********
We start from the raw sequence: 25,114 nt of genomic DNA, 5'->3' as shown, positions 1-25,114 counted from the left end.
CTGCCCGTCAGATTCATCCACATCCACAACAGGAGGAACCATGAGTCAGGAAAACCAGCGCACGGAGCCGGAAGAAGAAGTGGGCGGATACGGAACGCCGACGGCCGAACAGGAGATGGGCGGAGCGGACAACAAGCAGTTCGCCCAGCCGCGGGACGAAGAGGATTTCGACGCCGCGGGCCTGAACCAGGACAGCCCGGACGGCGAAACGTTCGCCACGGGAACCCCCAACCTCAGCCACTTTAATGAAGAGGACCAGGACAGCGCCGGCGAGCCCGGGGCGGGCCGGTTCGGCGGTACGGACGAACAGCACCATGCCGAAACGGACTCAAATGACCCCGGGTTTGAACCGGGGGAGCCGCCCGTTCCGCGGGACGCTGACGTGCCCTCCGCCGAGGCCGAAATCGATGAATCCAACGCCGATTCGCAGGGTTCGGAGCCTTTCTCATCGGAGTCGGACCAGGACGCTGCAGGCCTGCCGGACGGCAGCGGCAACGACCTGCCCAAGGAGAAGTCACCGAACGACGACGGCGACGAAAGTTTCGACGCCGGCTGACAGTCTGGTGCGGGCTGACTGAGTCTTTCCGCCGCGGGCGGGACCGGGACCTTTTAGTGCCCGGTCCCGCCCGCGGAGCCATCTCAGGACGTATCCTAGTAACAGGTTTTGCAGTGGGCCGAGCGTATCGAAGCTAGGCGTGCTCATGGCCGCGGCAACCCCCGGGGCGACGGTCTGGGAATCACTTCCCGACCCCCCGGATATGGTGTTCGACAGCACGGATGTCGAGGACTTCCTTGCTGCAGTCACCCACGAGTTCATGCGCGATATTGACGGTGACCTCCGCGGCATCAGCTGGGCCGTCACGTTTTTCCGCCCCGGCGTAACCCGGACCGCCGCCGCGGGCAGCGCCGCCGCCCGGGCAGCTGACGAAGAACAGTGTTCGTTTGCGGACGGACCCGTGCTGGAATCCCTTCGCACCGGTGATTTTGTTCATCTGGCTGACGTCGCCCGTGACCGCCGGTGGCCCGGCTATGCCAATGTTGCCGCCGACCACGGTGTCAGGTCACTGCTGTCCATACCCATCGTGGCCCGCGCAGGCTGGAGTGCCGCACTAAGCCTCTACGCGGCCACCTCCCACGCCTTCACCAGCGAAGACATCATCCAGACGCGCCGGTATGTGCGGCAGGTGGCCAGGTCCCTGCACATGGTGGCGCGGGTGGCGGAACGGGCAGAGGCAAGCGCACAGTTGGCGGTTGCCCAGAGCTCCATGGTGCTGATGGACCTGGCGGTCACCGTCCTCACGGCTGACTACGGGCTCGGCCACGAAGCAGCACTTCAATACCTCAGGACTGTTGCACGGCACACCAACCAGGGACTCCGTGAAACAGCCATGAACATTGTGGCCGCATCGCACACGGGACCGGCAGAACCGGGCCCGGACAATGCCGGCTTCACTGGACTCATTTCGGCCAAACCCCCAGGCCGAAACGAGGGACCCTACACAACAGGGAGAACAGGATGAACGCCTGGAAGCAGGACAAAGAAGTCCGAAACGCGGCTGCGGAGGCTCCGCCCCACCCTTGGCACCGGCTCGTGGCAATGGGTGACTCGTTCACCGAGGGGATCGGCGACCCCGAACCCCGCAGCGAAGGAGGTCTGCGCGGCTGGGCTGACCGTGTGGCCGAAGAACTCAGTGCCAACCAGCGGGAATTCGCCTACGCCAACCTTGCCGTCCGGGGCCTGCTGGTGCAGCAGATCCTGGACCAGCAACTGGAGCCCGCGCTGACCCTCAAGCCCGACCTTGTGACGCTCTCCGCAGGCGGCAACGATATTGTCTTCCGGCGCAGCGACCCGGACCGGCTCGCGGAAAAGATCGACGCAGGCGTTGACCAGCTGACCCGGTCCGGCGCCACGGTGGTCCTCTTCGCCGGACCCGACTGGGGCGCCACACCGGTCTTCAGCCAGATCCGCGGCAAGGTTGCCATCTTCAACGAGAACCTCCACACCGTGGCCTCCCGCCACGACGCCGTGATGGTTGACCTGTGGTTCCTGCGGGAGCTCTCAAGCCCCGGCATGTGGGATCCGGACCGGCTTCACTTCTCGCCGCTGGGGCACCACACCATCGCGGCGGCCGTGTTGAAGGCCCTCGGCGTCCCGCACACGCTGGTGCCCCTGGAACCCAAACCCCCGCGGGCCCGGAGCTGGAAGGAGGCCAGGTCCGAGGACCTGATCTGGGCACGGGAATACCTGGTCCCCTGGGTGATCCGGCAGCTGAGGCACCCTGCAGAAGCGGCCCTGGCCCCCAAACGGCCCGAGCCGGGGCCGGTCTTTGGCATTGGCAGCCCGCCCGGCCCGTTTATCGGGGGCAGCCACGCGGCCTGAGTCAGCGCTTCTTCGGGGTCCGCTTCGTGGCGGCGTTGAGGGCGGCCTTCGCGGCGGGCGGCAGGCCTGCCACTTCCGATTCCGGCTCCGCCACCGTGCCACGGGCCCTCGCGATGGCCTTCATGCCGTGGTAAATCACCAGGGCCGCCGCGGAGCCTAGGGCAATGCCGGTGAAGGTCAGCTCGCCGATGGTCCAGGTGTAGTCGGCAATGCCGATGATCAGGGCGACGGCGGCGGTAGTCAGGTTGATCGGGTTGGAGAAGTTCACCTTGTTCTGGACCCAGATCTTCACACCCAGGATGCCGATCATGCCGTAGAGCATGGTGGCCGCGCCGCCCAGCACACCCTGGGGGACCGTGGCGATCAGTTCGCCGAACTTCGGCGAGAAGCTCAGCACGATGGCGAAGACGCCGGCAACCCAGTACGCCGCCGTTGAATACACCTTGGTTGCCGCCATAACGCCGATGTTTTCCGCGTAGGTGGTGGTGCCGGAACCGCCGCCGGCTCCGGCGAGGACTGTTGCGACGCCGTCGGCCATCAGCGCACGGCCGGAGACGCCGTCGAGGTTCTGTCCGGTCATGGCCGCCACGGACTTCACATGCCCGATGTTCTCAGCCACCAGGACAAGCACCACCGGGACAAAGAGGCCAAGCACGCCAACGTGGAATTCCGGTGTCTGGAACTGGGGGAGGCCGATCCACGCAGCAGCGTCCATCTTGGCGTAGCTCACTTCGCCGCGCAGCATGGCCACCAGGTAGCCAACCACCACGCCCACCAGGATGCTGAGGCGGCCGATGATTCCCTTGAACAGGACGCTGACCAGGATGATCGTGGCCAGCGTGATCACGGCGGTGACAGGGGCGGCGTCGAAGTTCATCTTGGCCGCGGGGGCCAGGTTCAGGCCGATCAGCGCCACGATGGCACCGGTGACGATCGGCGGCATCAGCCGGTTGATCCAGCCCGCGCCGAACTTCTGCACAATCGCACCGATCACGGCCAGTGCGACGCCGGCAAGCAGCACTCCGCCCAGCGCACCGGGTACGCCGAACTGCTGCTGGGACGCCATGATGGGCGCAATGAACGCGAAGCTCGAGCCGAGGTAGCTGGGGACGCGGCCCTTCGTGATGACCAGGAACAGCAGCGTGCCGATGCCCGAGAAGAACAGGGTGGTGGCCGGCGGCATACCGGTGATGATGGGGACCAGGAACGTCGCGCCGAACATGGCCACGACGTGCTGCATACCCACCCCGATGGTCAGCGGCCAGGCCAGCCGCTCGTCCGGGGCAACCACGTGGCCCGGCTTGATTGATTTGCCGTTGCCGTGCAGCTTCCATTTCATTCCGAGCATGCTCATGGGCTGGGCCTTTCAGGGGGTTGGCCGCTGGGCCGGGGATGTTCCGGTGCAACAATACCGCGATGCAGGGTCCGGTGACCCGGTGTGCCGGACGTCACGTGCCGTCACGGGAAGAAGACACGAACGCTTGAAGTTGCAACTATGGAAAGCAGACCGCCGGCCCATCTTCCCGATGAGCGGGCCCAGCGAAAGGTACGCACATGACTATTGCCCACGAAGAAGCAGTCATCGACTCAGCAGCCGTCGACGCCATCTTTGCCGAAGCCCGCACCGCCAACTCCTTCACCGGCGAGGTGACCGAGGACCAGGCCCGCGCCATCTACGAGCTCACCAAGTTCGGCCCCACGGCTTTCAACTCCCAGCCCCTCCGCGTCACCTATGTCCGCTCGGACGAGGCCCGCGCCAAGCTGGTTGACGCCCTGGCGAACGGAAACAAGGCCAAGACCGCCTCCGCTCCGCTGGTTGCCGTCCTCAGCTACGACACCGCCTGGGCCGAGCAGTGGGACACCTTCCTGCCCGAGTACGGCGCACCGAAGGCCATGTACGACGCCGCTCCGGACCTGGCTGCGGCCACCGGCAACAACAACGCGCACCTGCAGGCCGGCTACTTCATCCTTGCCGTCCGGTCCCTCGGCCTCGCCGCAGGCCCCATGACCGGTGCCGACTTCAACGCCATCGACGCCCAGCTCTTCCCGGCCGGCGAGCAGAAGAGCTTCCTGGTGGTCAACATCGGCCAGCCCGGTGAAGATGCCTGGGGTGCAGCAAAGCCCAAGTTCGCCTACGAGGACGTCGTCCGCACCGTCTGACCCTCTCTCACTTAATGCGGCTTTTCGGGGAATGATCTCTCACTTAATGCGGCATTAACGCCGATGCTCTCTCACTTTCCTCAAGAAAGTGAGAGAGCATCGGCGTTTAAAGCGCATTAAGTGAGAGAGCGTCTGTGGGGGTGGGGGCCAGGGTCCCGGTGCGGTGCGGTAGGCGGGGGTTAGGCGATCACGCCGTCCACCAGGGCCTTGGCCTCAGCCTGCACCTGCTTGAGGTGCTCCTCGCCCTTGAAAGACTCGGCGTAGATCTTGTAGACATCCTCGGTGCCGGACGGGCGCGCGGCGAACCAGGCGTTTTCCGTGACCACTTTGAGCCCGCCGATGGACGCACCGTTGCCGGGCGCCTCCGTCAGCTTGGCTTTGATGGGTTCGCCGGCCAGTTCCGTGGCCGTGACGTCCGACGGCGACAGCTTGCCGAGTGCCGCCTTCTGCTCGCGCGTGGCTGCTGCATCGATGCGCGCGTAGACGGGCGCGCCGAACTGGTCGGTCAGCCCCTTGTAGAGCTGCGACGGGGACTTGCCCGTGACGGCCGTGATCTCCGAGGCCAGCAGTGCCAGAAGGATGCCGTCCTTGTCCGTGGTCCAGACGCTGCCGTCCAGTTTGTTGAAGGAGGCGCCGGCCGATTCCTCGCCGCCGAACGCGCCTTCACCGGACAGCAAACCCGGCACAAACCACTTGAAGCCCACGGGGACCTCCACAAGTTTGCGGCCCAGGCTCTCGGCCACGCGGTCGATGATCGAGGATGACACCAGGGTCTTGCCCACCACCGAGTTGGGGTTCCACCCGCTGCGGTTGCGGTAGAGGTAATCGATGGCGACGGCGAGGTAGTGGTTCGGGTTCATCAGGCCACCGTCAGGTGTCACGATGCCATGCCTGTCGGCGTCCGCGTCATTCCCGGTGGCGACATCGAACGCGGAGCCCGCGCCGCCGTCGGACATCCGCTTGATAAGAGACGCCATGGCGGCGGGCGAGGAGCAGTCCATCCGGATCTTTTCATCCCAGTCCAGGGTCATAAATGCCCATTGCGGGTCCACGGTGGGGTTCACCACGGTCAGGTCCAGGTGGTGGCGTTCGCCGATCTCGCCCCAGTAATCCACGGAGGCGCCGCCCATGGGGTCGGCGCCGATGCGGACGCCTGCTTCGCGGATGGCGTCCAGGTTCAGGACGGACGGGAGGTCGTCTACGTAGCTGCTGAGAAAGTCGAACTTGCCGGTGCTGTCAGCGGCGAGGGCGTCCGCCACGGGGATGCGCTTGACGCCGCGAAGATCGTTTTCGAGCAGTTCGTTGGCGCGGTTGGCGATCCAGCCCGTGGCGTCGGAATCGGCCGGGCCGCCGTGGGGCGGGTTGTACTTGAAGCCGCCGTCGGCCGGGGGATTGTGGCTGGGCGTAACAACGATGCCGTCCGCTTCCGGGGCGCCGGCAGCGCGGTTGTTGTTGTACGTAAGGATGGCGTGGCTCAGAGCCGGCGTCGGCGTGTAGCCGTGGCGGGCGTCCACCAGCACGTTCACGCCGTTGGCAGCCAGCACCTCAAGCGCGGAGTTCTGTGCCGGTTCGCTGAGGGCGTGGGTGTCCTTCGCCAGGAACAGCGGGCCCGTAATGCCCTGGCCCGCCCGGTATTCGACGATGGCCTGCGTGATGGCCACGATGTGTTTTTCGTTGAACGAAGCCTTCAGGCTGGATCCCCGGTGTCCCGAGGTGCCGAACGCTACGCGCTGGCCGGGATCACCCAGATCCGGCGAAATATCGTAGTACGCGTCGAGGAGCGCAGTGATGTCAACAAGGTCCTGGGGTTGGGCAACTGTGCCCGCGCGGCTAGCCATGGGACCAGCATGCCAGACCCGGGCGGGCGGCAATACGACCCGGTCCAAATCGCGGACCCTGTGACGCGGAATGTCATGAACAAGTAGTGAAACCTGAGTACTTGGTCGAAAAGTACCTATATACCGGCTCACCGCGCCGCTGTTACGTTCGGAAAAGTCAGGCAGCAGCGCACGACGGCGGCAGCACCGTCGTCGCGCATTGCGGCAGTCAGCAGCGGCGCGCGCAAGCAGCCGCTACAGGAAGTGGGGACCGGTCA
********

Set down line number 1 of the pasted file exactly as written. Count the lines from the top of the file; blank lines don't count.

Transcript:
We start from the raw sequence: 25,114 nt of genomic DNA, 5'->3' as shown, positions 1-25,114 counted from the left end.